Diamonds and Spades aka Unnamed 4th class or 5.2 behind the sugarloaf.

Hope 5.2 or 5.6 depending on guidebook.

Fern Gully 5.4

Cat Crack 5.6

Klahanie Crack 5.7

MCM 5.6

Lieback Crack 5.7

Wisecrack 5.7

Squatters Rights 5.6

Laughing Crack 5.7

Alexis Cracks all 3 5.7

Davy Jones Locker 5.6

Edible panties 5.7

Easter Island 5.8

Brick's Crack 5.8

Mosquito 5.8 & Phlegmish Dance 5.8

Quarryman 5.8

First Class 5.8

Pixie Corner 5.8

Octopus Garden 5.8

High Mountain Woody 5.8

Diedre 5.7 7 pitches

Calculus Crack 5.8 5 pitches

Banana Peel 5.7 7 pitches some are kinda runout but most are 5.4ish

Penny Lane 5.9

Cold Comfort 5.9

Up Up & Away 5.9

Orphan aka Minutia 5.8+

Worlds Toughest Milkman 5.8+

St Vitus Dance 5.9 5 pitches

 

All good cracks of varying widths requiring at least set of nuts and set of hexes and having good stances to place gear from. a set of Tri Cams will work excellently at Squamish too and supplement if you cant buy a full set of cams. The last few harder climbs will generally require some cams too.

 

You will find all of these to be about the same difficulty as Sabre 5.4 [smile] on Castle Rock.

 

[ 05-03-2002, 02:38 PM: Message edited by: Dru ]

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quote:

Originally posted by Dru:

Squamish (in more or less ascending order):

Diamonds and Spades aka Unnamed 4th class or 5.2

nothing to brag about but I was able to free-solo this climb after 5 years of intensive preparation and training [Razz]

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Buy all the hexes you can because you'll use them all the time and you'll look super cool with them clanking around on your gear sling. [Wink]

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Jeez dru, can we stay at your house and have a newbie fest??? I like following for now, I do agree that is a great way to learn. It changes how you climb. You are SO focused on getting the gear that climbing is second nature.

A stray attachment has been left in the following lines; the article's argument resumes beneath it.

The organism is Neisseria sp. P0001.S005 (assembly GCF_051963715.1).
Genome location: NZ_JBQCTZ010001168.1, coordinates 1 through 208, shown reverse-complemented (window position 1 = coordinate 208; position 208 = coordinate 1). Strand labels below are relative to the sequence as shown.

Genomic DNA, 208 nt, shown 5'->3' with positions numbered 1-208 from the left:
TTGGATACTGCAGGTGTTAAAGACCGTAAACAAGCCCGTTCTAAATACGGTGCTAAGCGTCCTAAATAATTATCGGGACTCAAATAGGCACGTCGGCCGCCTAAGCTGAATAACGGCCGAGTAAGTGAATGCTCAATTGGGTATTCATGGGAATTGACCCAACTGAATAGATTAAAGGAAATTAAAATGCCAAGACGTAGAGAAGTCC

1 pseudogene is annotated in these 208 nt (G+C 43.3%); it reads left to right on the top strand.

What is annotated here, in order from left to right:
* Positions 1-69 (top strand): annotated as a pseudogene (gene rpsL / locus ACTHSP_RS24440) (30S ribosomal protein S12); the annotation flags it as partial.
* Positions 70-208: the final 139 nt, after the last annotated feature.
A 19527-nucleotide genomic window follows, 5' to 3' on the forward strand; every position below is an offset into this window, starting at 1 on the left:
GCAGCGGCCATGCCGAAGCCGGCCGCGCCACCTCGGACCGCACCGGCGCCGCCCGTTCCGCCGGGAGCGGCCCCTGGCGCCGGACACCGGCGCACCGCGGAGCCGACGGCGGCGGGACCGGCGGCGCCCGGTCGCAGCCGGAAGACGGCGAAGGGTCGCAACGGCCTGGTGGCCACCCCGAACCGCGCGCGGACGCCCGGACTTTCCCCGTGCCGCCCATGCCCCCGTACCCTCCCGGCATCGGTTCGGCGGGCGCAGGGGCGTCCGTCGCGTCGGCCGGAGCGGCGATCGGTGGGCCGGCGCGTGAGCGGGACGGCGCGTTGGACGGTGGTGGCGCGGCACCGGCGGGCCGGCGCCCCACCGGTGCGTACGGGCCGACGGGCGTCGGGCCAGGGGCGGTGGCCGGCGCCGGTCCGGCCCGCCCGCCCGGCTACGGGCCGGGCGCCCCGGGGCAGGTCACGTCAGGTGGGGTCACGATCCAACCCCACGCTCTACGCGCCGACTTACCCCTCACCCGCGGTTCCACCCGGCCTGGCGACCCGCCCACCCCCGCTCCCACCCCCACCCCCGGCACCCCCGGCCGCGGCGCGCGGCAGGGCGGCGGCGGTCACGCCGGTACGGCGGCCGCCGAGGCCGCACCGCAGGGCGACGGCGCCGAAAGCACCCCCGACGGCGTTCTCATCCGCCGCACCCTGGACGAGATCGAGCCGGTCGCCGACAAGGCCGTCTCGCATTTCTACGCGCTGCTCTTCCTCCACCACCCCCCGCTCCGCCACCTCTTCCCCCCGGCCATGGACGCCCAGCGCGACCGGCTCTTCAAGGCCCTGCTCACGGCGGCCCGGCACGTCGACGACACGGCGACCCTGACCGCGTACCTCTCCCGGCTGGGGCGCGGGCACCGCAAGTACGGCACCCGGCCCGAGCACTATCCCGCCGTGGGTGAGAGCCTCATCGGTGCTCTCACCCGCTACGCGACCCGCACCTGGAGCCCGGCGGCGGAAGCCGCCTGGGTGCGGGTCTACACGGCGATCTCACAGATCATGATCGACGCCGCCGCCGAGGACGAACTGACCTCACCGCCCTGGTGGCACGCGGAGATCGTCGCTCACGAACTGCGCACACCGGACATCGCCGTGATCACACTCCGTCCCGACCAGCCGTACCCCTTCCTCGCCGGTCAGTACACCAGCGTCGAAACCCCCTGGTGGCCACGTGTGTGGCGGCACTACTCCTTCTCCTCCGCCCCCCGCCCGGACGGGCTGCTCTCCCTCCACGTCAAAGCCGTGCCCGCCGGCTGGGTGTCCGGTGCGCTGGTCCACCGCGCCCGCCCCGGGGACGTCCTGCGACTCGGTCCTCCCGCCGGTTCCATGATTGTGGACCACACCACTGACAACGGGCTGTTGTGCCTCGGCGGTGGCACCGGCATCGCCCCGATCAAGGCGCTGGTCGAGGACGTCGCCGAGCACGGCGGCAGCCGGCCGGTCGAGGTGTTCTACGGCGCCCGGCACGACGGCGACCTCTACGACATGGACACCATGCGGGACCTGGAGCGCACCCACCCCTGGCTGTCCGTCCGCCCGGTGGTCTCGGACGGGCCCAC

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Lots of good beta here! All of the preceding locations are great.

 

Here's a little info on "practice" leading:

 

1) It's best to look at an experienced leader's placements. See what works and what doesn't. Look at the surface area of the gear on the rock and such.

 

2) Placing gear on toprope, dragging another rope up and "mock" leading is one of the best ways one can learn to lead. If you don't have two ropes, consider making a big loop with your single rope. Tie in with the line running up to the anchors, back down to your partner's belay, and then back to you. Thus you are dragging a rope up below you with which you can clip into gear and practice the art of leading. Once again, having an experienced leader look at the placements is a great advantage.

 

3) It has been stated already, but aid climbing is a great way to figure out what will hold and what won't.

 

4) Of course you should practice your placements on the ground before doing any real leading. Put pieces in, then pull and tork on them to see if they will come out.

 

5) Once you have a good idea of gear placements, it's not a bad idea to do extremely short pitches on a 5.0-5.4 route. In other words climb up five feet and build an anchor, then have your partner climb five feet above you and build another anchor. Do this until you are at the top of the crag. Obviously you'd want to choose an unpopular route for this type of training... You would also want to understand the concepts behind a SRENE anchor set-up as described in John Long's book.

 

After you've completed all the steps above you should have a pretty solid idea as to how to lead on gear.

 

Jason